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UCaaS, Call Accounting Drives Millennial Workforce

December 13, 2016

There's been a lot made out of working with millennials these days, and with good reason. As the generation now coming into its own, and the baby boomers on the way out through retirement, millennials will soon be a substantial portion of the workforce. New technological developments like call accounting systems and unified communications as a service (UCaaS) systems are bringing new value to the workforce and helping new millennial workers better connect.

A report from PwC suggests that, by 2025, millennials could make up as much as 75 percent of the workforce, which makes the connection especially important. Companies will need to put focus on how these workers communicate, and make adjustments accordingly, lest it become difficult or even impossible to find valuable workers.

Worse, millennials have a marked tendency to job-hop. Every three years or so, on average, millennials change jobs, so don't expect a millennial to stick around for a retirement party and gold watch. This is where communication tools can be so useful; with UC solutions part of everyday life for millennials on at least some level, integrating these into everyday business operations can be a huge boost.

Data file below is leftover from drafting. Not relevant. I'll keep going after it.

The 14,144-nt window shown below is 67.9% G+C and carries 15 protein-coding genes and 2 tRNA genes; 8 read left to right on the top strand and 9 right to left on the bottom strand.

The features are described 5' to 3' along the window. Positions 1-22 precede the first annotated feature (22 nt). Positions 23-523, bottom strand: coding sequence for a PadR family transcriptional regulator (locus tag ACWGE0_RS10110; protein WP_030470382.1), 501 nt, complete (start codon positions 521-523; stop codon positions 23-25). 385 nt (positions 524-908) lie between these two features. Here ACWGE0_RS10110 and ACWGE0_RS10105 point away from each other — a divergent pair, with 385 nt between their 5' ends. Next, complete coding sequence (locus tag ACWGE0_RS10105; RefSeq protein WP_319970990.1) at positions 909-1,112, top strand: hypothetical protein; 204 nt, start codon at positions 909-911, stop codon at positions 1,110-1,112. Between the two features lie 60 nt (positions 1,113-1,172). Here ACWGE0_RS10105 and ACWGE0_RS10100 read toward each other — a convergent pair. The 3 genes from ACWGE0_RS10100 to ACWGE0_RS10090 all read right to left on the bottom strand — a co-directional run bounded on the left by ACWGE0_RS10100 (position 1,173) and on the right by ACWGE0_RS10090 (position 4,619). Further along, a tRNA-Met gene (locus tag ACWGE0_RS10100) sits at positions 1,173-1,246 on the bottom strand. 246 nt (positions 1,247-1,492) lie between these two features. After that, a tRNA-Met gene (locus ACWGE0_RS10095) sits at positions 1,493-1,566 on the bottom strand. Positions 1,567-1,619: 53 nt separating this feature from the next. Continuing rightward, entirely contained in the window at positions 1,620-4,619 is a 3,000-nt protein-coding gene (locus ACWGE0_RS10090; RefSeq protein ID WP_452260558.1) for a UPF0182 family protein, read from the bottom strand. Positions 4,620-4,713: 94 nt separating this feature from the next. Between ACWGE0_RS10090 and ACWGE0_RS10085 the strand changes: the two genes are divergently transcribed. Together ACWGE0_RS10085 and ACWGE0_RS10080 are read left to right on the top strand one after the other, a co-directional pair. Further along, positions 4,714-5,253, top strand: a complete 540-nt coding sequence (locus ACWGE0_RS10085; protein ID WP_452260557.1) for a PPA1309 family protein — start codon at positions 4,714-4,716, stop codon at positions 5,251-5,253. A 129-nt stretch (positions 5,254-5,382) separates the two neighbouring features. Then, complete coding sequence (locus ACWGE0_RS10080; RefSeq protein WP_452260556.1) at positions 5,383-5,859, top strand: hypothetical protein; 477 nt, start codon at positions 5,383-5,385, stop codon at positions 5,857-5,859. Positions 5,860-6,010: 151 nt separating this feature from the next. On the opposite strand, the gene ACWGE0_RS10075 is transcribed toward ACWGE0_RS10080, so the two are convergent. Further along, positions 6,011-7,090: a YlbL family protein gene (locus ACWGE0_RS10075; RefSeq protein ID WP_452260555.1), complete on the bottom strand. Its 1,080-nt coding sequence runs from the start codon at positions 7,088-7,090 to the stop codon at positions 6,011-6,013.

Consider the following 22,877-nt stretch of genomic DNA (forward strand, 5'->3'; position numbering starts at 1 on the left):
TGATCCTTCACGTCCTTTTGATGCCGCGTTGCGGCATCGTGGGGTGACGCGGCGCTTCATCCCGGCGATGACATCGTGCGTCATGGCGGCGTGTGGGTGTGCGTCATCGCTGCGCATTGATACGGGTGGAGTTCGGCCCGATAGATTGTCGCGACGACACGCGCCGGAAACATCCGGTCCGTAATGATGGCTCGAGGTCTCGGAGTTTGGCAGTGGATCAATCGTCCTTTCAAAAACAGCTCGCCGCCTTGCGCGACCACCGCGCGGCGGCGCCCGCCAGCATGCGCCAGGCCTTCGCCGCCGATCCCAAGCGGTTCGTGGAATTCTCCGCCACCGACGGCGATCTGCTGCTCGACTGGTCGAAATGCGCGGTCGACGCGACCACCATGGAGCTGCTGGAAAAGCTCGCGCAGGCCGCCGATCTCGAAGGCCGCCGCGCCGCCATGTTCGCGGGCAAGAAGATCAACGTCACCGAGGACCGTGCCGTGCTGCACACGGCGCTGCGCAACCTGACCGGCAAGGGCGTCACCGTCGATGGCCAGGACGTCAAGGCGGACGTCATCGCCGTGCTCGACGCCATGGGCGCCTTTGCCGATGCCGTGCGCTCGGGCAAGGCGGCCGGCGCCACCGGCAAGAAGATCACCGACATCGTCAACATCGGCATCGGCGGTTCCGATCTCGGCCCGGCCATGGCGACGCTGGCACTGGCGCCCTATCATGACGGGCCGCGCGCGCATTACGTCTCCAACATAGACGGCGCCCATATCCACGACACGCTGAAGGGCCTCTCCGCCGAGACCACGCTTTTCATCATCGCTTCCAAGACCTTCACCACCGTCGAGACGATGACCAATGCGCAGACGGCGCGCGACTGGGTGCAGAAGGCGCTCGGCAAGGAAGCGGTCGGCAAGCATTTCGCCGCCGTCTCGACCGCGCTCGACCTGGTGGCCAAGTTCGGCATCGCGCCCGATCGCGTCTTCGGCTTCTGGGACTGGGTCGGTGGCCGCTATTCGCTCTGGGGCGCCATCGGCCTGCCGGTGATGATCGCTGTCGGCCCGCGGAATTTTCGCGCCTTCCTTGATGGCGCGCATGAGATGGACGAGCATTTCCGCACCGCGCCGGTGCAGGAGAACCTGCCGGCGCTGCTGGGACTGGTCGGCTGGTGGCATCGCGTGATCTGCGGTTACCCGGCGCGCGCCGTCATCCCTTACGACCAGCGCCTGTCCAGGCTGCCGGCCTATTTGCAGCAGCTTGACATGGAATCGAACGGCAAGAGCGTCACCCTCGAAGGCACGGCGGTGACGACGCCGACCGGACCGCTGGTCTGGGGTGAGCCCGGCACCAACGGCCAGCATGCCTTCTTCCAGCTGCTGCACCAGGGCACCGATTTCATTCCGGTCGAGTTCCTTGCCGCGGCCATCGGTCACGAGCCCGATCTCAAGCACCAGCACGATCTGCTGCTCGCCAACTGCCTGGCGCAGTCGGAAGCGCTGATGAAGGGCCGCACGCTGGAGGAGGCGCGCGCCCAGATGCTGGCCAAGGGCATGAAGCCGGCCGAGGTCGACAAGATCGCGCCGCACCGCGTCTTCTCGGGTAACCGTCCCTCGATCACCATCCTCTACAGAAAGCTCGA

UCaaS and call accounting tools deliver a lot of value for a mobile workforce, and increasingly, millennials are mobile and want to be a mobile workforce as well. This comes as a major culture shock to baby boomers and even Gen X workers who either didn't start telecommuting or remember hearing about it and noticing how few firms even wanted to see the concept tested.

The growth of the bring your own device (BYOD) doctrine  is also pushing these tools forward, as protecting devices and the data contained therein only increases in importance. Throw in a lack of network downtime to keep employees engaged and the need to focus on software over hardware and the value of UCaaS and call accounting tools only improves from there.

Sure, some will say that millennials should just “stop whining” and learn to do business “the right way,” by which many often mean “the way it's always been done.” This can prove to be a bit short-sighted, especially given the new technologies emerging. A mobile workforce is a workforce not dependent on time clocks or local weather conditions; if the power goes out at the office, a mobile workforce can just go where power is.

Taking advantage of the developments in technology is a valuable process, and one that helps keep this new crop of workers engaged and ready to work. With boomers retiring and Gen Xers likely to start following suit before too much longer, the millennial workforce will be most of the workforce to come.

Edited by Alicia Young

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